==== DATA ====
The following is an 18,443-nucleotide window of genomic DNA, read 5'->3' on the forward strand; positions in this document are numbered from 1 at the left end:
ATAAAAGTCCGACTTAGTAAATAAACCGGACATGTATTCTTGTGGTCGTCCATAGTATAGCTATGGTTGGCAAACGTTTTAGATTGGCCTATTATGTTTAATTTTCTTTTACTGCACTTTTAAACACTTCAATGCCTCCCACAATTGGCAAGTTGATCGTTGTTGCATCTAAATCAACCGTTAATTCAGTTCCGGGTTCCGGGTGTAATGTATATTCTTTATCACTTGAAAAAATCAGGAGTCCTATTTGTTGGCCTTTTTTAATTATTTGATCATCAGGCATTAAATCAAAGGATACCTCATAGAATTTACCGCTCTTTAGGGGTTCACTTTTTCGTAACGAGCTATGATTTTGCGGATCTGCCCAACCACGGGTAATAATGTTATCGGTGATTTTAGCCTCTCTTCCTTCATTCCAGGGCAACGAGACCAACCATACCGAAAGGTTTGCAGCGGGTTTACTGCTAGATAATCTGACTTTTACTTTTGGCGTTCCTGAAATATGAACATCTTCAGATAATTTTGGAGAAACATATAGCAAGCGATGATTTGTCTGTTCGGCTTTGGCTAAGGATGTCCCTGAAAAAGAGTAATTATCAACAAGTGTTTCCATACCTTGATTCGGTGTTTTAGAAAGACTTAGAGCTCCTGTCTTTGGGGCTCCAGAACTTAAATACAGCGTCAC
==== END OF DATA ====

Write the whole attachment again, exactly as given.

The following is an 18,443-nucleotide window of genomic DNA, read 5'->3' on the forward strand; positions in this document are numbered from 1 at the left end:
ATAAAAGTCCGACTTAGTAAATAAACCGGACATGTATTCTTGTGGTCGTCCATAGTATAGCTATGGTTGGCAAACGTTTTAGATTGGCCTATTATGTTTAATTTTCTTTTACTGCACTTTTAAACACTTCAATGCCTCCCACAATTGGCAAGTTGATCGTTGTTGCATCTAAATCAACCGTTAATTCAGTTCCGGGTTCCGGGTGTAATGTATATTCTTTATCACTTGAAAAAATCAGGAGTCCTATTTGTTGGCCTTTTTTAATTATTTGATCATCAGGCATTAAATCAAAGGATACCTCATAGAATTTACCGCTCTTTAGGGGTTCACTTTTTCGTAACGAGCTATGATTTTGCGGATCTGCCCAACCACGGGTAATAATGTTATCGGTGATTTTAGCCTCTCTTCCTTCATTCCAGGGCAACGAGACCAACCATACCGAAAGGTTTGCAGCGGGTTTACTGCTAGATAATCTGACTTTTACTTTTGGCGTTCCTGAAATATGAACATCTTCAGATAATTTTGGAGAAACATATAGCAAGCGATGATTTGTCTGTTCGGCTTTGGCTAAGGATGTCCCTGAAAAAGAGTAATTATCAACAAGTGTTTCCATACCTTGATTCGGTGTTTTAGAAAGACTTAGAGCTCCTGTCTTTGGGGCTCCAGAACTTAAATACAGCGTCAC